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Ancient Mesopotamia
Mesopotamia
Assyria Nineveh
Arslan Tash Til Barsip
Iran Palace of Darius
Phoenicia Arabia Palmyra
Syrian coast
Ougarit Byblos




 

Scene of Libation
to the God Shamash

 Sb 7
 
Richelieu room 3
 
  
A sovereign pours libation on an altar
before a seated god, recognisable by
his tiara (crown) with several rows of horns.
 
The god holds a ring and a rod,
symbols of power and justice.
 
A rayed sun disc dominates the scene.
 
These symbols are often associated
with Shamash, sun-god but also god of justice. 

 God Shamash

  The symbolism in the Bible is identical.
Judah gives his signet ‘ring’ and the ‘staff that is in thy hand’, both personal and precious, as a pledge to Tamar (Genesis 38:18). The rod of Moses became a symbol of his authority. - (Exodus 14) In his blessing on his deathbed, Jacob said to Judah that ‘the ruler’s staff’ shall not depart from between his feet until Shiloh comes (Genesis 49:10)
 
This detail is an indication of future extended authority.

“The rod of your strength Jehovah
will send out of Zion, [saying:] ‘Go subduing in the midst of your enemies’ ” (Psalm 110:1, 2).

Paul the Apostle was to apply
these verses to Jesus Christ
who came as the representative
of God (Hebrews 10:12, 13).
It is said that this 'King of kings' made war with justice with a rod of iron (Revelation 19:15).
 
In Babylon, the Hebrew form of the name Sheshbazzar, governor of the Jews returning from exile, meant: “Oh Shamash, protect the Father”. He is identified with Zerubbabel. - Ezra 1:8

 Sun in the Bible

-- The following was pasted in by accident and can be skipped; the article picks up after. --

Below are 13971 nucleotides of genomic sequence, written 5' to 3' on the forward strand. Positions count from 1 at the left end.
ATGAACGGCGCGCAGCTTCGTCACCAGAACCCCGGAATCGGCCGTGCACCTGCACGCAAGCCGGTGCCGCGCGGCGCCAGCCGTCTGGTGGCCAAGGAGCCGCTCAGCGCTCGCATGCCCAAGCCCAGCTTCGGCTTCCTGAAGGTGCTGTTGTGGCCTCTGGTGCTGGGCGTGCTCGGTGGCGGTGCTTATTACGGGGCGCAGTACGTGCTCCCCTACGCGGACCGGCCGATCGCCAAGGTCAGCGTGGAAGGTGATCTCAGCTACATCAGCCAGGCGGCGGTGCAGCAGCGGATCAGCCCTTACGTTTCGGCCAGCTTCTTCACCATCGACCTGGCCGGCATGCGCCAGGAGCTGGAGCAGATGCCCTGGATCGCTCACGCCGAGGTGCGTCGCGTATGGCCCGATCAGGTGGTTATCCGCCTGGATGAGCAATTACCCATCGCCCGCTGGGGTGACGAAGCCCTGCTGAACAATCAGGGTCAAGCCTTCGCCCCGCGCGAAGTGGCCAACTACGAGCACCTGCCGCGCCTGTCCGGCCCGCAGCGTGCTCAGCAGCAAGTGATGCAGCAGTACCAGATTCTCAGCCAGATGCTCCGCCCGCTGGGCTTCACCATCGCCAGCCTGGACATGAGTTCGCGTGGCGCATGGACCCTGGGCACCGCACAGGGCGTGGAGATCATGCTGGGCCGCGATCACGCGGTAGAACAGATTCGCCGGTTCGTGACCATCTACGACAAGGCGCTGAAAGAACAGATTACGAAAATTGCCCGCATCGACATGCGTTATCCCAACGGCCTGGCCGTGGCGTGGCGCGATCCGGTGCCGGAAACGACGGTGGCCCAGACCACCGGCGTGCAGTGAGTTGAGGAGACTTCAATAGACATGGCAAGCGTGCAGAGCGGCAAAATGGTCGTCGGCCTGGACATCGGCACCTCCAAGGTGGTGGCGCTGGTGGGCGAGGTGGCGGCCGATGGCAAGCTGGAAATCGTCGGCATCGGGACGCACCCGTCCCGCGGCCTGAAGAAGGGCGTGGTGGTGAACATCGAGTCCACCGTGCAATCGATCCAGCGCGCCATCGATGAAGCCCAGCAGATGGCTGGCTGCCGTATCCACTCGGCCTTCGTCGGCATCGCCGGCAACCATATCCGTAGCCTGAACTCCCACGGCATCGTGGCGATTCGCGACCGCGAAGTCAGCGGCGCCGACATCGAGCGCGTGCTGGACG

Shamash and Code of Hammurabi

In the Bible, the sun is never deified because, as an impersonal force, it was created by God as a great light to light up the Earth and set a calendar. The existence of sun worship in the Kingdom of Judah is reported by the Prophet Ezekiel. “They were bowing down to the east, to the sun.” (Ezekiel 8:16).
 
This apostate behaviour went against the Law (Deuteronomy 4:19) and the words of the psalmist, “For Jehovah God is a sun and a shield; Favor and glory are what he gives.” (Psalm 84:11). Years earlier, the King Josiah had however abolished worship of the sun-god. - 2 Kings 23:5.
 
 
The Temptation of Christ      MI 285
 
Ary Scheffer
Sully 2nd room 63

 The sun, source of life and fertility,

is nevertheless revered
in most cultures. A149
  
The incarnation of light in the form of the
Egyptian god Ra, it would be Helios then
Apollo among the Greeks.
  
The worship of the Persian sun-god Mithra is
at the origin of the feast of Christmas.
  
The influence of this pagan worship of the sun
also explains the presence of a ring of light,
the halo, around the heads
of
icons of Christendom.

The halo,  an influence of this pagan worship of the sun ?

In Hellenic and Roman art, the sun-god Helios and Roman emperors are often depicted with a radiant crown. The latter was not used in primitive Christian art because of its pagan origins, but from the mid 4th Century, Christ is thus represented. It was only from the 6th Century onwards that the halo began to be seen in most representations of the Virgin Mary and other saints.
 

“The halos that artists during
the Middle Ages put around
the heads of saints are
a remnant of sun worship.”

 
Will Durant A150 
 
 

“From the 4th Century, Christian artists began
to paint Jesus with a halo of light,
and later Mary and the Apostles.

It is also characteristic of the representations
of Buddha and Mohammed.”

 Sven Achen  

 The halos, a remnant of sun worship

Panel of Christ and Abbot Mena
E 11565
 
Denon Entresol room C showcase 6
 
 
The church of the monastery
of Bawit is reconstructed
in part in this room.
 
Suspended from the wall
of the altar is one of the oldest images of Christ, showing him
in the company of an abbot.
 
It is also one of the first appearances of a halo of light around the head of the saints. A151
 
Icons form an integral part of the Orthodox world. The worship of these two-dimensional images of Christ or of the saints took effect in the religions of Babylon and Ancient Greece. Believers considered the image used for worship as a divinity in itself. Christian artists adapted this syncretism and used pagan symbols which they introduced in a new context without however totally purifying them.
 

 





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